Arnold Kling  

What Nick is Reading

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Nick Schulz sends me three interesting links.

1. A shining example of what I call a bogus mortgage lender.


In 2004, Bohan Group, a due diligence underwriting company, was hired by a bank to double-check the suitability of mortgages written by Quick Loan Funding that the bank was looking at buying and turning into securities. Bohan sent Nicole Singleton, 39, to the Irvine office. She reviewed 40 loans and rejected every one, she says.

Read the whole thing. It's a great yarn.

2. The Post-Scientific Society.


In view of the increasing sophistication of the scientific contributions of other nations, the United States has become a high-cost place in which to do science. One needs look no further than the recent rush of U.S. companies to establish research laboratories in China and India for confirmation that the costs of research are lower there.

...The positive side of the transition to a post-scientific society story is that the United States has increasingly turned its attention to matters that are more complex than fundamental science. It is moving up the scale of intellectual and societal complexity by specializing in activities that require the integration of all knowledge and capabilities...

In the next few years, it may be desirable to reinstate the foreign language requirement for the Ph.D. in science and engineering, not to put up additional barriers to success but to emphasize the multicultural basis of good practice. Programs for study abroad should expand their reach to include students in science and engineering as well as the humanities and social sciences.


Read the whole thing.

Finally, a clinker, from Wired.


the proportion of US household budgets spent on tech products and services — computers, game consoles, cell phone service, cable, TVs — has held steady at about 5 percent for most of the past decade. We're just spending that money — more than we pay for health insurance — on different stuff.

The data that they use on consumer spending shows personal spending on health insurance of $1361 a year. But that is a low number--I'm guessing that it does not include employer-provided health insurance or government-provided health coverage. So any suggestion that we could afford health insurance if only we threw away all our gadgets is baloney.



COMMENTS (5 to date)
John writes:

Most people studying for Phds in science and engineering are foreign already.

Dave writes:

I'm sure Britain in the 1700's was an expensive place to have an industrial revolution. Undoubtedly it would have been cheaper to have it in India or China.

But Britain was a place where a University mechanic like James Watt could invent a steam engine and where intellectual capital was respected so someone could make money on the spinning jenny, etc.

Oh well.

Dr. T writes:
In view of the increasing sophistication of the scientific contributions of other nations, the United States has become a high-cost place in which to do science. One needs look no further than the recent rush of U.S. companies to establish research laboratories in China and India for confirmation that the costs of research are lower there.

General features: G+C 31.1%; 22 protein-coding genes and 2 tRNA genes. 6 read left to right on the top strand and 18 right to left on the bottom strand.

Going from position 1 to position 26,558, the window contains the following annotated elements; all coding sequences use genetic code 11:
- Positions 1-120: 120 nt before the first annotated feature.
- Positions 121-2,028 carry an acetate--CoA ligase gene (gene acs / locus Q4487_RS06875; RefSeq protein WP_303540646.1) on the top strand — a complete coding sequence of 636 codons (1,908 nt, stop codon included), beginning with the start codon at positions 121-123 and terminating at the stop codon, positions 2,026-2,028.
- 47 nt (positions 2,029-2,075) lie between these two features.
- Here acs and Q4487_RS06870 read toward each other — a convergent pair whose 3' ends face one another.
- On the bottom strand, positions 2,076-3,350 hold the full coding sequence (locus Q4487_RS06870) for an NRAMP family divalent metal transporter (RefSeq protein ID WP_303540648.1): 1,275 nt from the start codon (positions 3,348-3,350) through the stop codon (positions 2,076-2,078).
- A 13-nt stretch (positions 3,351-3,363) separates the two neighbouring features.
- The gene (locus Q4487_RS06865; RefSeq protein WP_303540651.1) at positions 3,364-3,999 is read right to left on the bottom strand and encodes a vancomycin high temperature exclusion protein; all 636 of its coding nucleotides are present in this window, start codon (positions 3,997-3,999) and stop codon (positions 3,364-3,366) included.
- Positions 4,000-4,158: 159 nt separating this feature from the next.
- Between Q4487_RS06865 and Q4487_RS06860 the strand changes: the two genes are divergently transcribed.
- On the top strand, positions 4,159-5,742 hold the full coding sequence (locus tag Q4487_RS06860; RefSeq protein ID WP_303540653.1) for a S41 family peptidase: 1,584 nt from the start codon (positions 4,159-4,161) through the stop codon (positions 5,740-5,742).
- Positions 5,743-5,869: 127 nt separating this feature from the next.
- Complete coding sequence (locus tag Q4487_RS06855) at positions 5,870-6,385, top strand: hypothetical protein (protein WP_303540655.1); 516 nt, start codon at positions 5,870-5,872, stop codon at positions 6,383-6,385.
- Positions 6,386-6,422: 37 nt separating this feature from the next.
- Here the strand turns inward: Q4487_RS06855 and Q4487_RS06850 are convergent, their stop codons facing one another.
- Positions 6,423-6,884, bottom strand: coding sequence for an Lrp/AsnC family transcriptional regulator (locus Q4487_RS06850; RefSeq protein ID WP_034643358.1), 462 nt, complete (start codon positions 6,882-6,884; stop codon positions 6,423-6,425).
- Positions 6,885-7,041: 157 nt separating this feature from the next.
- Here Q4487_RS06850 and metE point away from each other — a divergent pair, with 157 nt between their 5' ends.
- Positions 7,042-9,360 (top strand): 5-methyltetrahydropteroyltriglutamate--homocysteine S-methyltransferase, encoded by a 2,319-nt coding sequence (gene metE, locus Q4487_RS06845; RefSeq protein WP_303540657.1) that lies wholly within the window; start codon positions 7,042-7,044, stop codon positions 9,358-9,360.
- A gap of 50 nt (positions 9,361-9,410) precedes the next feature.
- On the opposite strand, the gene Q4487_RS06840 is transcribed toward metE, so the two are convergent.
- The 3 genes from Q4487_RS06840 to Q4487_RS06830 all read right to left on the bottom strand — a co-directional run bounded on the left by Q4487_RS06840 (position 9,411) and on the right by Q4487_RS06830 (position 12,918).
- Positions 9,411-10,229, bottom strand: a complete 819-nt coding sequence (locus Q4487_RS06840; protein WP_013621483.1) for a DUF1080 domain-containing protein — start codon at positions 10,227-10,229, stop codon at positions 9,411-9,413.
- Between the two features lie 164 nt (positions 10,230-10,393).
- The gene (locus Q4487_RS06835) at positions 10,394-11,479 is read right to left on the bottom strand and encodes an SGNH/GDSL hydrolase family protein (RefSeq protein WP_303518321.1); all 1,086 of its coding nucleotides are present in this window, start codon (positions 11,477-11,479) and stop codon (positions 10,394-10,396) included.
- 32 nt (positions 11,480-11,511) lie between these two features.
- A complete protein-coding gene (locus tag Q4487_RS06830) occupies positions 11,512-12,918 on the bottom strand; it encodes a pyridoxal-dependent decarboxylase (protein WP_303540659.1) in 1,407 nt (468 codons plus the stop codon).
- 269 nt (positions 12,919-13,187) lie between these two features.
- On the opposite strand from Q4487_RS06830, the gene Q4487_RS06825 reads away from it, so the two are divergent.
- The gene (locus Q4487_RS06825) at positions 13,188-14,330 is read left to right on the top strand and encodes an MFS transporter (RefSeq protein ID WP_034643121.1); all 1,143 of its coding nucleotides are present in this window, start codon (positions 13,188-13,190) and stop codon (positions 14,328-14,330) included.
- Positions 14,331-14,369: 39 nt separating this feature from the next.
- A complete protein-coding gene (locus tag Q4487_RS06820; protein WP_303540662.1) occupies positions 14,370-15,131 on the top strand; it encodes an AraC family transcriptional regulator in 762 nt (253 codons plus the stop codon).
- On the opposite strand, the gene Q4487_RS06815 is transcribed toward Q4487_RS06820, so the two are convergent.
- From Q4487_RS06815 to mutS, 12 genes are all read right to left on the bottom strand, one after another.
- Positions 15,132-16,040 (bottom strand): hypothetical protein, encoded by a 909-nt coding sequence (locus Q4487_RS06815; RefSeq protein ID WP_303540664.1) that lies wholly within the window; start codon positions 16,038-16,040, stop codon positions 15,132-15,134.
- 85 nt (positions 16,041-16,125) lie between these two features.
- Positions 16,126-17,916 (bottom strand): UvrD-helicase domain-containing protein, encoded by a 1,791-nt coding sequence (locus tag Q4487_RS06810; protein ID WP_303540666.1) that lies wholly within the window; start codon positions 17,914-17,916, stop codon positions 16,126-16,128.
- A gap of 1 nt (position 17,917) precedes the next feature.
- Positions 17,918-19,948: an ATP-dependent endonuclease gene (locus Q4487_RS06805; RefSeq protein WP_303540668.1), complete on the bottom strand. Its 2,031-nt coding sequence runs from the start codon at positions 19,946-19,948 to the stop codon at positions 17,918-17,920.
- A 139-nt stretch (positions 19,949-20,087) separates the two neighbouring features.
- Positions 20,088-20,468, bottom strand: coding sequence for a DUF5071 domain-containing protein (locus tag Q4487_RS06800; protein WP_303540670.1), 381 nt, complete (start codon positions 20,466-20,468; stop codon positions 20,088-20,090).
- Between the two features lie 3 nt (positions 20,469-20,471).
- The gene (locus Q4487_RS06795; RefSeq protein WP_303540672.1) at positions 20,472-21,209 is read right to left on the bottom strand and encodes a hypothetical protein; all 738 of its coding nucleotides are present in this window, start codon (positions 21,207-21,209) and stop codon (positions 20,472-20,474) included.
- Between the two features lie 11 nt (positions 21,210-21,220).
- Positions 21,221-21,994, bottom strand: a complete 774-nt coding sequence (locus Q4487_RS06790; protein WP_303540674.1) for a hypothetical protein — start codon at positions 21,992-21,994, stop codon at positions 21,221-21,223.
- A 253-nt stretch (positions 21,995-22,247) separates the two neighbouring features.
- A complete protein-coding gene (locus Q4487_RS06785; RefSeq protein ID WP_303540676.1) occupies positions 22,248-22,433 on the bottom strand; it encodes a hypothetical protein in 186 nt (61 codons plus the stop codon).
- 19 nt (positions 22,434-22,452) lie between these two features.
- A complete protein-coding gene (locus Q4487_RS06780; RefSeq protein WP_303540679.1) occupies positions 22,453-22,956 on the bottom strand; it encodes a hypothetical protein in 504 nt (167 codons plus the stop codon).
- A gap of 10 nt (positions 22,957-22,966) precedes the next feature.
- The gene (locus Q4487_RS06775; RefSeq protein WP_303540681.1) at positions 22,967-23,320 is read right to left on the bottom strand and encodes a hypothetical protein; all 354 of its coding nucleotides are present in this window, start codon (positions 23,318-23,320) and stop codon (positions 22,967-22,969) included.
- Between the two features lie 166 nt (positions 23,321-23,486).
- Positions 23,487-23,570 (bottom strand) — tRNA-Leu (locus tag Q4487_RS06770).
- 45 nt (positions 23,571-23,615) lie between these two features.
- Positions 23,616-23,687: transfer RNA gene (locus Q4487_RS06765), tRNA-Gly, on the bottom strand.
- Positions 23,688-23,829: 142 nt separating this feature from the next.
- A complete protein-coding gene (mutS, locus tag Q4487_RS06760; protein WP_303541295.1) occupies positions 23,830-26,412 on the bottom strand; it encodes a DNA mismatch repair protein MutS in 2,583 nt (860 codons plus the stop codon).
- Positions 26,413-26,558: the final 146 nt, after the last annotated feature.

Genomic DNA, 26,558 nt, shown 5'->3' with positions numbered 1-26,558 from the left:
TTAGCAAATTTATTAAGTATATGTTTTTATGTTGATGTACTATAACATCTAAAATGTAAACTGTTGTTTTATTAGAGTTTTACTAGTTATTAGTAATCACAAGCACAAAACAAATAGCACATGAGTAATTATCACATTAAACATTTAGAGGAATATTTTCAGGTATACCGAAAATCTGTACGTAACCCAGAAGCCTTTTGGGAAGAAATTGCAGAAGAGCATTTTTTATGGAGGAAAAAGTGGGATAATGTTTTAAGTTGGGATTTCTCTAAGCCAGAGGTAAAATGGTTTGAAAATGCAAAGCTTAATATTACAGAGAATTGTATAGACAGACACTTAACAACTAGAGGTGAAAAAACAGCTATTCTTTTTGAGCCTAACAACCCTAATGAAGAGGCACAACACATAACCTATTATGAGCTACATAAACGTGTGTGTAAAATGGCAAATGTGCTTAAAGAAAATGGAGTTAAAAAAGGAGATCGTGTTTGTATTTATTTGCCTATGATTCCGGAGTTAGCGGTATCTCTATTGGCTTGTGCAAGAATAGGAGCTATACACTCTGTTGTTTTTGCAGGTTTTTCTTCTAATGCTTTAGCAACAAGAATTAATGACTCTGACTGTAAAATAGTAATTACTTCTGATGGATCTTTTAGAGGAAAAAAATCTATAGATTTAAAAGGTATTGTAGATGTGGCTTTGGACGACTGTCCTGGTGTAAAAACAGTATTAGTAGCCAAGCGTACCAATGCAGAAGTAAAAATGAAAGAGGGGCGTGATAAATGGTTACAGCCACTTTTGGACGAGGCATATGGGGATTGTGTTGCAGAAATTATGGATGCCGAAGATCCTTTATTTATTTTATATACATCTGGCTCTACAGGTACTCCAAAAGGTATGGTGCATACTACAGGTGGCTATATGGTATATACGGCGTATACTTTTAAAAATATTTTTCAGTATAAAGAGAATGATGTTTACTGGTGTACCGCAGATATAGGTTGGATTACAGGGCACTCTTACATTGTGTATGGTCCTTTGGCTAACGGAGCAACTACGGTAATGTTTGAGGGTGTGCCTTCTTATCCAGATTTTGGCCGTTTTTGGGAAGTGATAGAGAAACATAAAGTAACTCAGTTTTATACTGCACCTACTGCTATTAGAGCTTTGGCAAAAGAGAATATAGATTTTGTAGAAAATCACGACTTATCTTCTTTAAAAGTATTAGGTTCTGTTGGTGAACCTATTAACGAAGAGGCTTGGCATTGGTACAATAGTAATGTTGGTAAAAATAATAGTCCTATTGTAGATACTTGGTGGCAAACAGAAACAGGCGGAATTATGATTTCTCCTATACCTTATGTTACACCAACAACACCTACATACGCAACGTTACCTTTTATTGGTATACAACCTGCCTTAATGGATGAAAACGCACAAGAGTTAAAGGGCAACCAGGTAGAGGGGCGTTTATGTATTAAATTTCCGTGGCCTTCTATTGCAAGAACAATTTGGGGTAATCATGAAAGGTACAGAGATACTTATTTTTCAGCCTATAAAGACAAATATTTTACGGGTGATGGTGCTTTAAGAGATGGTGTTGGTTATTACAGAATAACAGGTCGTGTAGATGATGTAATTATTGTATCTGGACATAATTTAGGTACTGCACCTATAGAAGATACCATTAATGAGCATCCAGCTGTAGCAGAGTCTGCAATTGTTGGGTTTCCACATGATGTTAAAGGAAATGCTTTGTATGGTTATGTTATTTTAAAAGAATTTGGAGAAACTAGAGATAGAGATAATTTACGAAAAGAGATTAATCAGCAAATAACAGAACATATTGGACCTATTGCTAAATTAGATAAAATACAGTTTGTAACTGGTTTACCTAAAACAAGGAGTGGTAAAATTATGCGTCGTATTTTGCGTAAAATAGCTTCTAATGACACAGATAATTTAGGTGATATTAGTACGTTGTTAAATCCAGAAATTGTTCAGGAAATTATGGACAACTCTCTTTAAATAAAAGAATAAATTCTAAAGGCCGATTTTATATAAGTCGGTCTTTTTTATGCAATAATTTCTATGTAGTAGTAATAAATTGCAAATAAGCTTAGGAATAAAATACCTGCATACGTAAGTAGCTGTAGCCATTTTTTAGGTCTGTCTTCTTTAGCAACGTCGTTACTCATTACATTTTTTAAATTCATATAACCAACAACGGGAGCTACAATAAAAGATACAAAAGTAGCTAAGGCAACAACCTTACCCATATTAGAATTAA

Here we find yet another writer who does not understand the differences between science and technology. Many countries have become good at advancing technology. No country comes close to the United States in its ability to advance science. Why do so many foreigners come to the U.S. to study science? It isn't because their nations are now powerhouses of scientific research.

Corporations build technology research operations in other countries primarily for two reasons: 1. The costs of building and staffing new technology research facilities are much less (even after the expenses of relocating some of their top U.S. researchers) or 2. The building of a corporate technology research facility is a quid pro quo for doing other business with that nation.

I doubt that many U.S. corporations are building research facilities in other countries because they have large pools of skilled technology researchers. I have not heard of any U.S. scientific research moving to other countries except in situations where the research would be illegal or unethical. Does anyone know of such cases?

Heather writes:

I think the science and engineering article is bogus. Based on experience with companies like IBM and Intel and work in a research institute, I can tell you that companies are not outsourcing much in R&D to other countries. I actually recently read an article from the CEO of Creative Networks (they make graphics cards for computers), a company based out of Hong Kong, who said they were outsourcing their R&D to the US because we are more creative.

The technological work I have seen outsourced to India and China is largely derivative work (size reductions of existing parts). The work that has not been derivative I have seen sent back here because of inability to execute. I would agree with the author that cross collaboration is becoming increasingly important, but it will not replace the importance of technological innovation in the US.

Jeff writes:

My favorite quote from the mortgage lender article:

"``When they started catapulting Porsche Carrera GTs and he says, `What the hell, what are a couple of cars being thrown around?' I'm thinking, `That's the guy you want to bet against,''' Bass says."

Jeff

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